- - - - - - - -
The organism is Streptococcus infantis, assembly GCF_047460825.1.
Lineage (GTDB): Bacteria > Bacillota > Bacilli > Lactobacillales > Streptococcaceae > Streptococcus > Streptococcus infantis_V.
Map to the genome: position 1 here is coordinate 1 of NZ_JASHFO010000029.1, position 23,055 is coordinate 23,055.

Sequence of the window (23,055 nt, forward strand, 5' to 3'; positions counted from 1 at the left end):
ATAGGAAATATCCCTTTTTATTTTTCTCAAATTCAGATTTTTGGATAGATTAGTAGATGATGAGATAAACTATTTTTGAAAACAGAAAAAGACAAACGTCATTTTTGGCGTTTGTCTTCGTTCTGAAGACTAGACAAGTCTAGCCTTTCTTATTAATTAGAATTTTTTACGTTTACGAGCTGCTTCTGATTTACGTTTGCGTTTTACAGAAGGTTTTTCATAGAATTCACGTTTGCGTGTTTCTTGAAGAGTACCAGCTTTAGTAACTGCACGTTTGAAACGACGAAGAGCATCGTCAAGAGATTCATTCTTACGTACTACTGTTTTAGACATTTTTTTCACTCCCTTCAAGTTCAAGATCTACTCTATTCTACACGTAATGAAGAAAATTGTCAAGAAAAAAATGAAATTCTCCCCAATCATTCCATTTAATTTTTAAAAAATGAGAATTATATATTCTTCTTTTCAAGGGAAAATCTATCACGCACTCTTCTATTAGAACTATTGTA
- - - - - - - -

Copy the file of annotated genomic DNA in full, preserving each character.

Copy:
The organism is Streptococcus infantis, assembly GCF_047460825.1.
Lineage (GTDB): Bacteria > Bacillota > Bacilli > Lactobacillales > Streptococcaceae > Streptococcus > Streptococcus infantis_V.
Map to the genome: position 1 here is coordinate 1 of NZ_JASHFO010000029.1, position 23,055 is coordinate 23,055.

Sequence of the window (23,055 nt, forward strand, 5' to 3'; positions counted from 1 at the left end):
ATAGGAAATATCCCTTTTTATTTTTCTCAAATTCAGATTTTTGGATAGATTAGTAGATGATGAGATAAACTATTTTTGAAAACAGAAAAAGACAAACGTCATTTTTGGCGTTTGTCTTCGTTCTGAAGACTAGACAAGTCTAGCCTTTCTTATTAATTAGAATTTTTTACGTTTACGAGCTGCTTCTGATTTACGTTTGCGTTTTACAGAAGGTTTTTCATAGAATTCACGTTTGCGTGTTTCTTGAAGAGTACCAGCTTTAGTAACTGCACGTTTGAAACGACGAAGAGCATCGTCAAGAGATTCATTCTTACGTACTACTGTTTTAGACATTTTTTTCACTCCCTTCAAGTTCAAGATCTACTCTATTCTACACGTAATGAAGAAAATTGTCAAGAAAAAAATGAAATTCTCCCCAATCATTCCATTTAATTTTTAAAAAATGAGAATTATATATTCTTCTTTTCAAGGGAAAATCTATCACGCACTCTTCTATTAGAACTATTGTA